False stories travel way faster than the truth This Oct. 26, 2016 file photo shows a Twitter sign outside of the company's headquarters in San Francisco. (AP Photo/Jeff Chiu, File/Kim Siever/Flickr)
False stories travel way faster than the truth

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Twitter loves lies. A new study finds that false information on the social media network travels six times faster than the truth. And reaches far more people.

And you can't blame bots. It's us, say the authors of a new study. It is the largest study of online misinformation.

Researchers at the Massachusetts Institute of Technology looked at more than 126,000 stories tweeted millions of times between. They were tweeted between 2006 and the end of 2016. This was before Donald Trump took office but during the combative presidential campaign. They found that "fake news" sped through Twitter "farther, faster, deeper and more broadly than the truth in all categories of information." That's according to the study in Thursday's journal Science.

"No matter how you slice it, falsity wins out." That's according to co-author Deb Roy who runs MIT's Laboratory for Social Machines. She is a former chief media scientist at Twitter.

Twitter funded the study but had no say in the outcome. That’s according to the researchers.

The scientists calculated that the average false story takes about 10 hours to reach 1,500 Twitter users. But it takes about 60 hours for the truth to reach Twitter users. On average, false information reaches 35 percent more people than true news.

True news stories almost never got retweeted to 1,000 people. But the top 1 percent of the false ones got to as many as 100,000 people.

Researchers looked at how stories cascade. That is how they link from one person to another like a family tree. False information reached as many as 24 generations. But true information maxed out at a dozen.

Concern over bogus stories online has escalated in recent months. This is due to evidence the Russians spread disinformation on social media during the 2016 presidential campaign. 

Social media companies have experimented with using computer algorithms and human fact-checkers to try to weed out false information and abuse online. Twitter earlier this month said it is seeking help from outside experts to better deal with the problem. And Facebook this week announced a partnership with The Associated Press to identify and debunk false and misleading stories about the midterm elections.

"We have witnessed abuse, harassment, troll armies, manipulation through bots and human-coordination, misinformation campaigns and increasingly divisive echo chambers." That was according to a tweet by Twitter co-founder and CEO Jack Dorsey. "We aren't proud of how people have taken advantage of our service, or our inability to address it fast enough."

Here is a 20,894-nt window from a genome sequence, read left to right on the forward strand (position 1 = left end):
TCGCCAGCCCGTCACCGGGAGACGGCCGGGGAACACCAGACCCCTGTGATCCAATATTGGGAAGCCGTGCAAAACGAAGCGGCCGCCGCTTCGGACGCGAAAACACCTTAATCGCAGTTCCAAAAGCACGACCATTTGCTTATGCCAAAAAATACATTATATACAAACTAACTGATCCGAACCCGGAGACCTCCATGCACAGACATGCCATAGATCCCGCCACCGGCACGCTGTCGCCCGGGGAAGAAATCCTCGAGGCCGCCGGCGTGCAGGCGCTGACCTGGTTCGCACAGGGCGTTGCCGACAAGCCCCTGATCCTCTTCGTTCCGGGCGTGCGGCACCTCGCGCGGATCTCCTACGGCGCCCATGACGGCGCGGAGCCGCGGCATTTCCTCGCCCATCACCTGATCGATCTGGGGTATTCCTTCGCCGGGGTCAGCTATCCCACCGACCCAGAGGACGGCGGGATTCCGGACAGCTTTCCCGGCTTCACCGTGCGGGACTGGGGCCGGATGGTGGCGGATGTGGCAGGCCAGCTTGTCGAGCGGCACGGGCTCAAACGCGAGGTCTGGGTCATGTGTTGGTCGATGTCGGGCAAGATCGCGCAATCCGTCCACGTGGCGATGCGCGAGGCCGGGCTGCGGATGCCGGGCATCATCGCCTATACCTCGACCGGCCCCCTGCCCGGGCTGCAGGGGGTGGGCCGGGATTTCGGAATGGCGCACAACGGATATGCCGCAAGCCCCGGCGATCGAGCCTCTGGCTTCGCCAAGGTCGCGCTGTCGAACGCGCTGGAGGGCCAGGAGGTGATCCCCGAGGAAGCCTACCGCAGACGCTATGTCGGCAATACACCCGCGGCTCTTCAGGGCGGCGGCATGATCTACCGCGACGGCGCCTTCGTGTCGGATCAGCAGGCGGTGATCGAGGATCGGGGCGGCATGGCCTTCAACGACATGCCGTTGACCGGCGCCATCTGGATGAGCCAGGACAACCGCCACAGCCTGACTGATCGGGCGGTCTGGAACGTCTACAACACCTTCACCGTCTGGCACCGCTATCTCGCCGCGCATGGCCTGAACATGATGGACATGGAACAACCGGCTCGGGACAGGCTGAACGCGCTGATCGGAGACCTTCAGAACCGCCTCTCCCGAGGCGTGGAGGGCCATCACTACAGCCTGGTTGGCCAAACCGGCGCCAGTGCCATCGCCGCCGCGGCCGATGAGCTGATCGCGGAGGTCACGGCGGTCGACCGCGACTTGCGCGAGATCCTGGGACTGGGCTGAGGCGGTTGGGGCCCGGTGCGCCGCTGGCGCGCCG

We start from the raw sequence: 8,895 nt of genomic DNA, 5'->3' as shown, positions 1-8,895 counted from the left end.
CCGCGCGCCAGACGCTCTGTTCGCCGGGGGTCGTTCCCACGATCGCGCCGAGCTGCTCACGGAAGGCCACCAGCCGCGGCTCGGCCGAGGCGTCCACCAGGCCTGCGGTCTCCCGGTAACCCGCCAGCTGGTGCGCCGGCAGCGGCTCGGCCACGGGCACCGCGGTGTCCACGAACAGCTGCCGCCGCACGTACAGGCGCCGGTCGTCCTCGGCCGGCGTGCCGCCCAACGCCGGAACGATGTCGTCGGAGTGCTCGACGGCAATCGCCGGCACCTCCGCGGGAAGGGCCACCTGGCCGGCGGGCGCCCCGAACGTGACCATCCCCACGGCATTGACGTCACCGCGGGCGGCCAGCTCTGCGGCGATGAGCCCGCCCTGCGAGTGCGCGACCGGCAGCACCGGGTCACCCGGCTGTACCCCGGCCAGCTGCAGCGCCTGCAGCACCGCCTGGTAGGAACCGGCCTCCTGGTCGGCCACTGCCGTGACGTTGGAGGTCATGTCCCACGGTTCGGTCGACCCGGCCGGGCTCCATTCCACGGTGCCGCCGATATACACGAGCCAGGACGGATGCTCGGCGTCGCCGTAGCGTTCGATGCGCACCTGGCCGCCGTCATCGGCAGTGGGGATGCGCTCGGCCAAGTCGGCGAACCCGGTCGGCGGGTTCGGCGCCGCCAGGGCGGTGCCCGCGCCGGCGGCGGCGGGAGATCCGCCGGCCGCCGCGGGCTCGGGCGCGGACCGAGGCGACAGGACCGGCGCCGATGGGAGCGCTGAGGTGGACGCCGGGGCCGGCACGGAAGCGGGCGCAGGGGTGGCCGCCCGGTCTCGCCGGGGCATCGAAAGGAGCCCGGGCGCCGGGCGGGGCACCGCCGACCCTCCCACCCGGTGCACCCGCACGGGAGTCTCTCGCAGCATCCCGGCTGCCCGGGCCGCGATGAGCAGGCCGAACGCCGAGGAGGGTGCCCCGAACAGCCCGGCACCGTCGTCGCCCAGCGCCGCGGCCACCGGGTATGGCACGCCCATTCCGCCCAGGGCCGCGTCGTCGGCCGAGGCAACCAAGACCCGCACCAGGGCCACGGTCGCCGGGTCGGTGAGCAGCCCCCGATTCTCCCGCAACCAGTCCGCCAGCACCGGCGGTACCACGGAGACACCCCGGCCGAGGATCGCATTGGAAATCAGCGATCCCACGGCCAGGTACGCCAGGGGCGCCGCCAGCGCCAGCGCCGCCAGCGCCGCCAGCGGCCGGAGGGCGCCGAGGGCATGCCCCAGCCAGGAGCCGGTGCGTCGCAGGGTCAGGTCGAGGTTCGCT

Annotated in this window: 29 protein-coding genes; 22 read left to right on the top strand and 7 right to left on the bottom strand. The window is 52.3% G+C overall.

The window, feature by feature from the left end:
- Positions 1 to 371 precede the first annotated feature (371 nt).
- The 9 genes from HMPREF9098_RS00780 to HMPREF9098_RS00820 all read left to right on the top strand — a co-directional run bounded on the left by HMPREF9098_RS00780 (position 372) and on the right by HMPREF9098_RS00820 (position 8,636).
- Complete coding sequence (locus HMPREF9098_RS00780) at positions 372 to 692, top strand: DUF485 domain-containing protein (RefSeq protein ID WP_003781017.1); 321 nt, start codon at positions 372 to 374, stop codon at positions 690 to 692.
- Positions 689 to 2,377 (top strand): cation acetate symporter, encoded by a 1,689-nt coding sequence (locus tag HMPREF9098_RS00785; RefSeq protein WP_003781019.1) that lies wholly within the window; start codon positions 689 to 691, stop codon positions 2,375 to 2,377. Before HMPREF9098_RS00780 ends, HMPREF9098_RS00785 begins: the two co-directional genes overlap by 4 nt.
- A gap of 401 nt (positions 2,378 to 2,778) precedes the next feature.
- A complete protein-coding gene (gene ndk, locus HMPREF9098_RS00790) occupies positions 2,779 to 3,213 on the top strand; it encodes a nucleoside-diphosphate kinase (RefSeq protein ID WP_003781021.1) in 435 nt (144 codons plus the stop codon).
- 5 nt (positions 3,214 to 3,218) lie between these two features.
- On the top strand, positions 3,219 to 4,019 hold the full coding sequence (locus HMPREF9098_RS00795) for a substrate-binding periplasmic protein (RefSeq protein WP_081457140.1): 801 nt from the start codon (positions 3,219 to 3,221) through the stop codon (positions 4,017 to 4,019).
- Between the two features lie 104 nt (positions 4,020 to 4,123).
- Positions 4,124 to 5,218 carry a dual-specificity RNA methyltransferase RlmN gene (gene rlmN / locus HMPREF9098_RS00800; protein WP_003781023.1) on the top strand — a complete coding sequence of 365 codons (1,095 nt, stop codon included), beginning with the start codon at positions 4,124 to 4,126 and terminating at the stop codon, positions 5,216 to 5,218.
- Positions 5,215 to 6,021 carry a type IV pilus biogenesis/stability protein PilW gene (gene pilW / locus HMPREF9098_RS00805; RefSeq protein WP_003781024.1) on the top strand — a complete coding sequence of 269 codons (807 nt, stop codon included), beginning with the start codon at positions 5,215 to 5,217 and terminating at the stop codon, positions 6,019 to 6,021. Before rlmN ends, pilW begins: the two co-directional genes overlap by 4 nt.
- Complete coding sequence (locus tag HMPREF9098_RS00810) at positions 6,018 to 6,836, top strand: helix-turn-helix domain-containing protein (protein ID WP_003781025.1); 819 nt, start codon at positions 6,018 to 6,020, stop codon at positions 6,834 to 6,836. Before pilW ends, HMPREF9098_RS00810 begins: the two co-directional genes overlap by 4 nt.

The MIT study took the 126,285 stories and checked them against six independent fact-checking sites. They used the sites to classify stories as true, false or mixed. Nearly two-thirds were false and under one-fifth were true. The rest were mixed.

The six fact-checking websites agreed with each other on classification at least 95 percent of the time. Two outside researchers did some independent fact-checking to make sure everything was OK. That is according to  co-author Sinan Aral, an MIT management professor.

Lead author Soroush Vosoughi is an MIT data scientist. He identified three false stories that traveled the farthest and fastest. The first was about a Muslim guard called a hero in the Paris bombings of 2015. The second was about an Iraq war veteran finishing as runner-up to Caitlyn Jenner for an ESPN courage award. And the third was about an episode of "The Simpsons" with story line in 2000 about a Trump presidency. (It was in 2015.)

Kathleen Hall Jamieson is a University of Pennsylvania communications professor and a co-founder of factcheck.org. She had problems with the way the study looked at true and false stories. The MIT team characterized a story's truth on a 1-to-5 scale, with 1 being completely false. Factcheck.org, Jamieson said, looks more at context. It does not label something either true or false.

She also suggested that calling this bogus information "false stories" does not capture how malignant it is. She said it would "better be called viral deception."

The researchers looked at obvious bots and took them out. Bots are automated accounts. The bots tweeted false information at a higher rate than humans, but it wasn't that much of a difference. And even without bots, lies still spread faster and farther, Roy said.

David Lazer is a political and computer scientist at Northeastern University. He wasn't part of the study, but he wrote an accompanying report. He praised the MIT research. But he said the scientists may have missed a lot of bots and cyborgs. Cyborgs are sort of in-between humans. His ongoing research has found that about 80 percent of false stories come from just one-tenth of 1 percent of users. His research has not been published yet.